NAME: Toby R. Olsen
PLACE OF BIRTH: ???, MD
DATE OF BIRTH:
HOME OF RECORD: Manchester, NH
DATES OF SERVICE: ?? ??? ???? - 20 Jan 2007
UNIT ASSIGNED: 3rd Battalion, 509th Infantry Regiment, 4th Infantry Brigade Combat Team (Airborne), 25th Infantry Division
CAMPAIGNS: Operation Iraqi Freedom
AWARDS: Parachutist Badge, Purple Heart Medal, OIF Campaign Medal, Global War on Terrorism Medal, National Defense Service Medal, Army Service Ribbon
SUMMARY OF SERVICE:
Olsen was born in Maryland
1991 - Moved to Hawaii
Graduated Mililani High School in Hawaii
Olsen earned an art degree from Savannah College of Art and Design in Georgia
2005 - Joined the Army
He was assigned to the 3rd Battalion, 509th Infantry Regiment, 4th Infantry Brigade Combat Team (Airborne), 25th Infantry Division.
00 Oct 2006 - Deployed to Iraq
20 Jan 2007 - Army CPL. Toby Olsen, 28, was killed in Karma, Iraq along with three other soldiers. A bomb went off near their Humvee.
"He was artistic, so gifted in drawing," Beil said. "The guy could draw like you wouldn't believe. He wanted to fulfill his military duty and become an art teacher."
His parents, James and Lis Olsen, live in Germany, where James Olsen is an Army colonel and eye doctor.
His grandparents, John and Hiroko Olsen, live in Wahiawa, Hawaii.
Uncle, Larry Beil of San Francisco, “He was artistic, so gifted in drawing, The guy could draw like you wouldn’t believe. He wanted to fulfill his military duty and become an art teacher.”
Olsen died 13 days after he returned to the war zone from a two-week holiday visit with his family in Germany, said another uncle, Robert Olsen, of Mililani. Toby Olsen’s father, Army Col. James “Mike” Olsen, is an ophthalmologist at the U.S. Army Hospital in Heidelberg. The holiday marked the first time Toby, his father, mother, Lis, and sister Tanya were together since he joined the Army in late 2005, Robert Olsen said. He told his family that he joined the Army, in part, because he had too much freedom and wanted more structure, that he had found the urge to create again, he said. “Now my time is run by the minute; there is almost no room for creativity. I now conform to ideas instead of imagine, and destroy instead of create,” Olsen wrote to his family before returning to war from Christmas leave. “The contrast thus far has led to a strong resurgence of my former drives and desire to create, as well as a newfound level of respect for the freedoms I once had. “Hope I live long enough to enjoy them again”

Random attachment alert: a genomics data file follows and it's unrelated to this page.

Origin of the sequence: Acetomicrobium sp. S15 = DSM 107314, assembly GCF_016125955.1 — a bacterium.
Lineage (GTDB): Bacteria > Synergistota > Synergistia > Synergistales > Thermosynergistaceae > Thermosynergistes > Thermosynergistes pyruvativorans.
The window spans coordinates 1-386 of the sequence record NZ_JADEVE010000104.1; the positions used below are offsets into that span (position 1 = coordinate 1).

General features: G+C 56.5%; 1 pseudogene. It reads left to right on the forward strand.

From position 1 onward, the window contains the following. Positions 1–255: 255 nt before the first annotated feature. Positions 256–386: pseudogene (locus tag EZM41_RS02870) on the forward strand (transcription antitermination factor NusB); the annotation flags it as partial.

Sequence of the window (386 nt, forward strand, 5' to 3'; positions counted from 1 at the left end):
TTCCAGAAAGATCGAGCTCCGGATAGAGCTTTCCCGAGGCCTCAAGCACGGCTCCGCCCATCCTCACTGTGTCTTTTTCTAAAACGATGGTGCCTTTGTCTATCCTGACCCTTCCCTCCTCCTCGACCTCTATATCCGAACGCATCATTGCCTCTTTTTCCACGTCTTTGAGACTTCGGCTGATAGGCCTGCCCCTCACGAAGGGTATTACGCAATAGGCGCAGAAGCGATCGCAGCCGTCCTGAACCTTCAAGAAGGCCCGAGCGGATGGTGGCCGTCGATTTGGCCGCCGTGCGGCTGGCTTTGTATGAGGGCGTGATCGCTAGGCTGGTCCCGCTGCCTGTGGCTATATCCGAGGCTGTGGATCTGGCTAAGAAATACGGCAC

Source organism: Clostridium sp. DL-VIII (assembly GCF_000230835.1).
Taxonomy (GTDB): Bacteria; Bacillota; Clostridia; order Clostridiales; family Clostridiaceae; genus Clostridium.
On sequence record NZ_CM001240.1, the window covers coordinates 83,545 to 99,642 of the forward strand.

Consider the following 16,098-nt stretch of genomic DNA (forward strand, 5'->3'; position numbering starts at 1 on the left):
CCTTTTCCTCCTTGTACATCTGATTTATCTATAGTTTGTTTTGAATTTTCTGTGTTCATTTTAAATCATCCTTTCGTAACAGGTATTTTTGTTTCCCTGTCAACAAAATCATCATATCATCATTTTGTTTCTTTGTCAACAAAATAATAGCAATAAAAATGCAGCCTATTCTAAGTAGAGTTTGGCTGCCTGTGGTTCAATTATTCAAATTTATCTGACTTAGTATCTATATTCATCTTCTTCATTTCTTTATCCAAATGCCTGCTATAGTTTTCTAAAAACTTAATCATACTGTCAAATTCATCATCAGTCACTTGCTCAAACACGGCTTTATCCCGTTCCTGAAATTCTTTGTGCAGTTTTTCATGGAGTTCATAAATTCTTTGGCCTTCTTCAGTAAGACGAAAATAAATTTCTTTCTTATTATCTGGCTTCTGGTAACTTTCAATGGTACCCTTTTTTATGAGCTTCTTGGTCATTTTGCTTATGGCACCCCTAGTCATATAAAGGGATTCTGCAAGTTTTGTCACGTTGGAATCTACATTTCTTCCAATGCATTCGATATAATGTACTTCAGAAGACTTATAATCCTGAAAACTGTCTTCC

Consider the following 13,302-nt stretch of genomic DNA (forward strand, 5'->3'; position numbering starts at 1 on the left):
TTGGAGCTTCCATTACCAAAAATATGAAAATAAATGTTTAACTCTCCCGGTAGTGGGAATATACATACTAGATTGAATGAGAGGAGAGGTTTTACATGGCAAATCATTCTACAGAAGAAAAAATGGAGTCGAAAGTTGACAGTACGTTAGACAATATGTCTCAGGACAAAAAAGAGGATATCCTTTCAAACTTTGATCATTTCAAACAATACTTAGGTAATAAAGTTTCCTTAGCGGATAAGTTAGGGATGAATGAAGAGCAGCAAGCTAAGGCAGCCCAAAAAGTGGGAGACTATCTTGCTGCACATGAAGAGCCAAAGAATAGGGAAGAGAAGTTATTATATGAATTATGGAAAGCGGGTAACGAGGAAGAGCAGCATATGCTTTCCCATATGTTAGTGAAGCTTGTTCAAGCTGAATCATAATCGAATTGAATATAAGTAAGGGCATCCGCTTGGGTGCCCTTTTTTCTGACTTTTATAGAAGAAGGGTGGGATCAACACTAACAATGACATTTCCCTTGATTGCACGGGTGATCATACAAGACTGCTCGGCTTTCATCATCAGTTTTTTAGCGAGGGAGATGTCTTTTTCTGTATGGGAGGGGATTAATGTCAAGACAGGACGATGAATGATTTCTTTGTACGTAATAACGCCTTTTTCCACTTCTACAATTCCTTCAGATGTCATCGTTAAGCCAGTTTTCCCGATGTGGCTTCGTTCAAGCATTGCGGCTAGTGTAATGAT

“We were all proud of him, that he was doing the right thing, but shocked that he won’t be able to fulfill his dreams in life,” Robert Olsen said.
He is also survived by his brother Michael, who works at Leeward Community College, and grandparents John C. and Hiroko Olsen, of Wahiawa.
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